Dearica Hamby, a WNBA basketball forward on the Las Vegas Aces, still has the email saved in her Sent folder from when she first reached out to Ron Waldon. Back when she was a junior at Wake Forest, Hamby got in touch with the former director of regional sales at Jordan Brand to ask for an internship. Hamby, who started playing basketball during her junior year of high school (which is considered late for the sport), figured if she didn’t make it as a player, she could get a corporate job with a brand like Jordan to work in the sports industry. Waldon connected her to different people at Jordan, but after a while she let the dream of interning go so she could focus on basketball.
By her senior year, she was averaging 20.3 points per game, the most in the Atlantic Coast Conference. In 2015, she was drafted to play for the San Antonio Stars.
Last year, she was named the WNBA’s Sixth Woman of the Year, the best and most valuable player in the league coming off the bench, for the second season in a row. Also, she’s working with Jordan.
We caught up with her the other day for a quick chat.
Despite some steps in the right direction, the WNBA is leaps and bounds behind the NBA when it comes to so much. Female basketball players make seven times less than their male counterparts. How do you wrap your head around this all?
We understand the logistics and economics of our sport, but gaining respect [is a challenge]. For me personally, the biggest challenge is being a mom and an athlete at the same time. It’s hard to balance it all, but my daughter, Amaya, 4, is at the age where she can understand, so that’s helpful. She doesn’t get the credit she deserves, but she’s a big part of why I can do what I do and balance it all.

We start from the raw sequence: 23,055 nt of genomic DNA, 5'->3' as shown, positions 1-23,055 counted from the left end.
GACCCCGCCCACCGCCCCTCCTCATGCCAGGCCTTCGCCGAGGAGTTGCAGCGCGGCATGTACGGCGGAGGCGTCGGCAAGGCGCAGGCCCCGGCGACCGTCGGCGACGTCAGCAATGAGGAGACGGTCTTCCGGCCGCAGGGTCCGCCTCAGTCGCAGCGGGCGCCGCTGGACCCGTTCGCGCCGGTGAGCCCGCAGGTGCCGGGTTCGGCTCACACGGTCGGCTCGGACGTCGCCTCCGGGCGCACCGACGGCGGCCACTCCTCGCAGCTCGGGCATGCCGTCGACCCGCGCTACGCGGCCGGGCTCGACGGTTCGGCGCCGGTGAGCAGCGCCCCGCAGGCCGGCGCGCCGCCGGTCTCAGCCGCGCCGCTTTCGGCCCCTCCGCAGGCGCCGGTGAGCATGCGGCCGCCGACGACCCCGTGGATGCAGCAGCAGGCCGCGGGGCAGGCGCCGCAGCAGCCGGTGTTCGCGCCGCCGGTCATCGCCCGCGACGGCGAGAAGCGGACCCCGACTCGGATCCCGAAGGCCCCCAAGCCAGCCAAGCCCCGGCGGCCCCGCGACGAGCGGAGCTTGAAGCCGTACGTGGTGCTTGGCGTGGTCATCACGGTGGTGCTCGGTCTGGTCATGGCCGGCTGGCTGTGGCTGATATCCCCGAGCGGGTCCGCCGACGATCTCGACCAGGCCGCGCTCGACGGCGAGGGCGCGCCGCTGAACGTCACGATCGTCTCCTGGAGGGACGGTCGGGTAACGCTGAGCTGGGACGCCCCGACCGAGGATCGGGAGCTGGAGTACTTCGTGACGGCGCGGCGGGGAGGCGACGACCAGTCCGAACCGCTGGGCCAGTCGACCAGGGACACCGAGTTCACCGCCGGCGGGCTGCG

And you’re a single mom, right?
Yeah, and at the same time, I’m growing myself. I’m 28 years old, technically a single mom, and I’m still healing and learning things about me while raising a little human. So I’ve really spent time over the past few years trying to take care of myself so I can take care of my daughter. Having a huge support system, including my mom and sisters, really helps because it allows me to have time to myself to get a good grip on balancing.
What are some ways you take care of yourself?
I like to go be in my room and shut the door to have time to myself. It takes a lot of vulnerability, because I will tell my daughter, ‘Hey, Amaya, mommy doesn’t feel well, give mommy some time,’ and even at the tender age of 4, she can conceptualize what’s going on, and she understands what space is for me and what it looks like. and that’s really helpful. I’ve almost trained her, at this point.
What legacy do you want to leave?
I always emphasize to my daughter that you have to be a good person. That’s what I value and talk about all the time. There’s such a fine line between showing your child how to love people and be kind and also teaching them how to not be taken advantage of and how to set boundaries, and that’s what I try to display most. It’s hard to simultaneously be a good person and also stand up for yourself, but that’s most important for me and I want to implement that in my daughter and give her the proper tools to flourish in life while still letting her be who she is. That’s my legacy.
I’m sure you get tons of deals sent your way to promote brands or products. How do you decide what to take on and what to say no to?
It has to represent me and all of my values, which include family, loyalty, acceptance, and growth. The brands that I represent represent that. Being in a space where women don’t make a ton of money, I only seek out deals that allow me to authentically be me.